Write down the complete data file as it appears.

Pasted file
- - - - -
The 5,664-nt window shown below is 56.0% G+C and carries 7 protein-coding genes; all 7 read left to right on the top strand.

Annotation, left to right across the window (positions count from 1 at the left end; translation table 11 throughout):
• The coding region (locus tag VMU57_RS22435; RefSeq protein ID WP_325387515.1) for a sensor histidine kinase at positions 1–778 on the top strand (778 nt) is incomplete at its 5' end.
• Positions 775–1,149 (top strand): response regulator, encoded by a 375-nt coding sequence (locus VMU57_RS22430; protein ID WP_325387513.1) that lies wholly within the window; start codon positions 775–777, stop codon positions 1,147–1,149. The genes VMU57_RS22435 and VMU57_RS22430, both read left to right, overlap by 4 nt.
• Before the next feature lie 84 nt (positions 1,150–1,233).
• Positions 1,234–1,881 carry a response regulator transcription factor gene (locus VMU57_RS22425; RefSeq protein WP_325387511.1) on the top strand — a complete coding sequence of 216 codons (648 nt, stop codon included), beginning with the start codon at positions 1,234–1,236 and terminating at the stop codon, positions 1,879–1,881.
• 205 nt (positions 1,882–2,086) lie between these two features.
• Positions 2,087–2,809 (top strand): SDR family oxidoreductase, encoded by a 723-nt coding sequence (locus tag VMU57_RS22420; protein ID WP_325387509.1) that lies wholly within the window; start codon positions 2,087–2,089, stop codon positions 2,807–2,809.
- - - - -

The 5,664-nt window shown below is 56.0% G+C and carries 7 protein-coding genes; all 7 read left to right on the top strand.

Annotation, left to right across the window (positions count from 1 at the left end; translation table 11 throughout):
• The coding region (locus tag VMU57_RS22435; RefSeq protein ID WP_325387515.1) for a sensor histidine kinase at positions 1–778 on the top strand (778 nt) is incomplete at its 5' end.
• Positions 775–1,149 (top strand): response regulator, encoded by a 375-nt coding sequence (locus VMU57_RS22430; protein ID WP_325387513.1) that lies wholly within the window; start codon positions 775–777, stop codon positions 1,147–1,149. The genes VMU57_RS22435 and VMU57_RS22430, both read left to right, overlap by 4 nt.
• Before the next feature lie 84 nt (positions 1,150–1,233).
• Positions 1,234–1,881 carry a response regulator transcription factor gene (locus VMU57_RS22425; RefSeq protein WP_325387511.1) on the top strand — a complete coding sequence of 216 codons (648 nt, stop codon included), beginning with the start codon at positions 1,234–1,236 and terminating at the stop codon, positions 1,879–1,881.
• 205 nt (positions 1,882–2,086) lie between these two features.
• Positions 2,087–2,809 (top strand): SDR family oxidoreductase, encoded by a 723-nt coding sequence (locus tag VMU57_RS22420; protein ID WP_325387509.1) that lies wholly within the window; start codon positions 2,087–2,089, stop codon positions 2,807–2,809.